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The Collaborative International Dictionary of English v.0.48:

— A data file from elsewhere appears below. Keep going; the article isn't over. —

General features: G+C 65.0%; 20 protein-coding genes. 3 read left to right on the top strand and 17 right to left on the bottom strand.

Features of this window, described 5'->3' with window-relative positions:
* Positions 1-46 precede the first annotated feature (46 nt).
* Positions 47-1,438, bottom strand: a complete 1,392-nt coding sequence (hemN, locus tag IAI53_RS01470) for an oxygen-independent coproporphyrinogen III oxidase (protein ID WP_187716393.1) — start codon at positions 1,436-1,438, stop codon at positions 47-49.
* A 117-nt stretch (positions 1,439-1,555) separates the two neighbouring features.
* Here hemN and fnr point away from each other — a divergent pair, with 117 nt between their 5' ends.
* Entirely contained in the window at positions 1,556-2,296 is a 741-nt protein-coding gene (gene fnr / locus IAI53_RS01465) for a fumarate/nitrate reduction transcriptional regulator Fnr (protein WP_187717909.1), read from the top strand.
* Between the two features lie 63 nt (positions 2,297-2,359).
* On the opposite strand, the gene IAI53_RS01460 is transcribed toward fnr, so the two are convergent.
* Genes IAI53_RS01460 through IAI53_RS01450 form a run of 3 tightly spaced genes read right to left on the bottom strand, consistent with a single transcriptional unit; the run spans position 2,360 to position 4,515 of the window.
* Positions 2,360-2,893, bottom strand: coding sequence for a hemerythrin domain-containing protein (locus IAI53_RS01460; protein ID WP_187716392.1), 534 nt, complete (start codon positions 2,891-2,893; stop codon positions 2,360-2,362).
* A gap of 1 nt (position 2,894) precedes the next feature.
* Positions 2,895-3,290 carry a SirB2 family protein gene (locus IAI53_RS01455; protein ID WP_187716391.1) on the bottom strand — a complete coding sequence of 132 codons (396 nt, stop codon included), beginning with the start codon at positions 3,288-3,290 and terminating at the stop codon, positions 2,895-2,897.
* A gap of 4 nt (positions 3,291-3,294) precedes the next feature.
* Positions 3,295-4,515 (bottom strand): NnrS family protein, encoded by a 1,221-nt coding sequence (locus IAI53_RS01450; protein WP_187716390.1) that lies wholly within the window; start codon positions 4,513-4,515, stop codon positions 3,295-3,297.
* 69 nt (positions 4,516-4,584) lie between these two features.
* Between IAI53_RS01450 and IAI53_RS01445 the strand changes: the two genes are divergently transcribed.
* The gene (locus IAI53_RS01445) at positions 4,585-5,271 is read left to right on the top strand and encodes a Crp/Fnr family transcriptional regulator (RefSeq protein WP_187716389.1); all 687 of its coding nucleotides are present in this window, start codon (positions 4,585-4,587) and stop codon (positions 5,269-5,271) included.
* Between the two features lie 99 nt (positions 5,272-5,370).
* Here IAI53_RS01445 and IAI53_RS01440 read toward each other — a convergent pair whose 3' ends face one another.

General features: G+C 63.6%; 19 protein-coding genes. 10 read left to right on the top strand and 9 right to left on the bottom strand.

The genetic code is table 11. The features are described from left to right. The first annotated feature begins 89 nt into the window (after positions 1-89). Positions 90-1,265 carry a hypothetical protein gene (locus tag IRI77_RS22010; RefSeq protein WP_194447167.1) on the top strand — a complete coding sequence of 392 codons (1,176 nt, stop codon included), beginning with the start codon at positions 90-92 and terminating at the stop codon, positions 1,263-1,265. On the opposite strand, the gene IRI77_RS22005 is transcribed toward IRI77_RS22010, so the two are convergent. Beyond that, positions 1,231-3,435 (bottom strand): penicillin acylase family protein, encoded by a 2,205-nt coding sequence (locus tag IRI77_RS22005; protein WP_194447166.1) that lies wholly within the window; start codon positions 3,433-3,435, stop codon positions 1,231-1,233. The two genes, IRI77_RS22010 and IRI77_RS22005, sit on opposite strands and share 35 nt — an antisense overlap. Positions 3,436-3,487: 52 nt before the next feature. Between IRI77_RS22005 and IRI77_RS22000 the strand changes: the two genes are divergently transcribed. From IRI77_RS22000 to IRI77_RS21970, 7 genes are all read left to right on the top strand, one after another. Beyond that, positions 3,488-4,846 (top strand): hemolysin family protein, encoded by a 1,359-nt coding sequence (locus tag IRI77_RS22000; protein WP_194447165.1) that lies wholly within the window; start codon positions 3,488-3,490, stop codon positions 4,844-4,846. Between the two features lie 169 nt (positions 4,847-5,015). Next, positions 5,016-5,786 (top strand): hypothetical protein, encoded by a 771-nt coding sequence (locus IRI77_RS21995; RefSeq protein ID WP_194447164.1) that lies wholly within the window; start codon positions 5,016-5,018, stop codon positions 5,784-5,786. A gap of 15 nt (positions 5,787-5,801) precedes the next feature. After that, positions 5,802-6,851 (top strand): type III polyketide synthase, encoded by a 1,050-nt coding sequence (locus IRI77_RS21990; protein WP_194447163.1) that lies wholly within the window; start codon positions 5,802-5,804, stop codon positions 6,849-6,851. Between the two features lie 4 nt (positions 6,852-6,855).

Dismiss \Dis*miss"\, v. t. [imp. & p. p. Dismissed; p. pr. & vb. n. Dismissing.] [L. dis- + missus, p. p. of mittere to send: cf. dimittere, OF. desmetre, F. d['e]mettre. See Demise, and cf. Dimit.] 1. To send away; to give leave of departure; to cause or permit to go; to put away. [1913 Webster] He dismissed the assembly. --Acts xix. 41. [1913 Webster] Dismiss their cares when they dismiss their flock. --Cowper. [1913 Webster] Though he soon dismissed himself from state affairs. --Dryden. [1913 Webster] 2. To discard; to remove or discharge from office, service, or employment; as, the king dismisses his ministers; the matter dismisses his servant. [1913 Webster] 3. To lay aside or reject as unworthy of attentions or regard, as a petition or motion in court. [1913 Webster]